January 17, 2018; New York Times

Does sitting on a board, if that board is without teeth or traction, mean you are propping up an accountability void?

Fed up with being sidelined, and unwilling to be a hollow symbol of environmental stewardship, ten out of twelve members of the National Park Service Advisory Board resigned this week to protest Interior Secretary Ryan Zinke’s lack of concern for the environment and other priorities.

Tony Knowles, head of the advisory board, told the New York Times, “We resigned because we were deeply disappointed with the department,” and Zinke “appears to have no interest in continuing the agenda of science, the effect of climate change, pursuing the protection of the ecosystem.”

In a letter to Zinke on behalf of himself and eight other members, Knowles wrote, “For the last year we have stood by waiting for the chance to meet and continue the partnership between the NPSAB and the DOI as prescribed by law,” which is twice a year, but Zinke has still not met even once with the NPSAB board.

Instead, Zinke has worked to roll back regulations on offshore drilling, reversed the ban on plastic water bottles in national parks, proposed rescinding safety regulations on hydraulic fracking, got the phrase “climate change” banned from grants, “rolled back an Obama-era order to block coal mining on public lands and delayed carrying out a regulation controlling emissions of methane, a powerful greenhouse gas, from oil and gas wells,” in addition to shrinking the borders of several national parks.

According to the Washington Post, which published Knowles’ letter,

The two remaining board members are Harvard University public finance professor Linda Bilmes and University of Maryland marine science professor Rita Colwell, whose terms end in May. In an email, Bilmes said she did not resign her post because she is conducting research with other colleagues that is funded by the National Park Foundation and wants to complete her project.

The NPSAB members are not the first to resign in protest from the Trump administration. Earlier this year, President Trump disbanded both the Strategic and Policy Forum and the Manufacturing Jobs Initiative after the majority of members quit. Their letter echoes Knowles’s in part; Inge Thulin, CEO, president, and chairman of 3M, told the Los Angeles Times that he felt the council was “no longer an effective vehicle” to advocate for policies. Walter Shaub, director of the Office of Government Ethics, resigned after a series of public clashes with the president. So many career public servants have resigned from the state department without being replaced that former Secretary of State Madeline Albright called it a national security crisis, saying, “There is nothing normal about the current exodus.”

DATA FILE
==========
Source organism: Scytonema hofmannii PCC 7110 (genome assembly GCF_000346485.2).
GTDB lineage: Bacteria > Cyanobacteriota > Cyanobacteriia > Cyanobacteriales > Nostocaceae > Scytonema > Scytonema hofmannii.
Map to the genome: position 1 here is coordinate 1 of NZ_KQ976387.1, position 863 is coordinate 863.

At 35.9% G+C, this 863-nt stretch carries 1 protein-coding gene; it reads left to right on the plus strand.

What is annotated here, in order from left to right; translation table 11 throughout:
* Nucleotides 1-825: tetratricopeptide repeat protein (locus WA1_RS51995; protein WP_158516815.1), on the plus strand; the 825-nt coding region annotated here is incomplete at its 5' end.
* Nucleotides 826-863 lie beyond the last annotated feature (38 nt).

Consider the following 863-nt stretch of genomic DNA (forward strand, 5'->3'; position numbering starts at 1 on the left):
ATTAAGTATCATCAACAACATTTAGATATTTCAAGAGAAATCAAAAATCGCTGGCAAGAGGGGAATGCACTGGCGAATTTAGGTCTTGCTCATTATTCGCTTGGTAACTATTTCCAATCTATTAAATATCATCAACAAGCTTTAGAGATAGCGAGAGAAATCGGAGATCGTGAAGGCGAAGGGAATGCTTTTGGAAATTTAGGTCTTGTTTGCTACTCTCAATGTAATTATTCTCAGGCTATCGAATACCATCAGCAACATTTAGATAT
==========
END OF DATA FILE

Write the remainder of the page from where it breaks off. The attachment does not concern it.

In practical terms, the resignations of NPSAB’s members may not mean much, since it seems Zinke was uninterested in their role anyway and most of their terms were up in May. There are practical consequences of the board’s not being allowed to meet: across the country, local resource advisory boards are suspended because their new charters or agendas have not yet been approved. Scott Braden, a member of the Rocky Mountain RAC who is a wilderness and public lands advocate at Conservation Colorado, told the Washington Post, “Secretary Zinke has said that local input is important for BLM to consider, and yet these councils, which provide just such input, have been sidelined.” The board, which is made up of politicians, scientists, and other experts, is supposed to advise the Interior Secretary, but like the president to whom he reports, he doesn’t seem interested in expert counsel that runs counter to his agenda.

(His hubris regarding advice is one of the many ways in which he falls short of the comparison he draws between himself and former President Teddy Roosevelt, an odd pairing considering the latter famously expanded the National Park System that Zinke seems bent on destroying. They do seem to have a shared enthusiasm for cowboy hats and hunting, but…)

The board members’ principled stand kneecaps any claim the secretary might make about his recommendations and proposals being based on scientific and other expert testimony. While resignation protects the former board members from being accused of providing cover for irresponsible environmental stewardship, Zinke’s destructive impact on US natural resources is old news.

The conversation needed now is, how do environmental protection groups, national parks advocates, and other stakeholders in the stewardship of our country’s national resources make their voices heard and attempt to influence interior department decisions when the expert panel is gone? Even if Zinke appoints another board, it’s unlikely to have the same priorities as the former one, which was appointed by President Obama. Still, the example set by the NPSAB’s principled stand serves as a reminder to examine the ways in which your presence on a board lends credence to the organization you advise, and to use that power (and the power to withdraw that credence) effectively.—Erin Rubin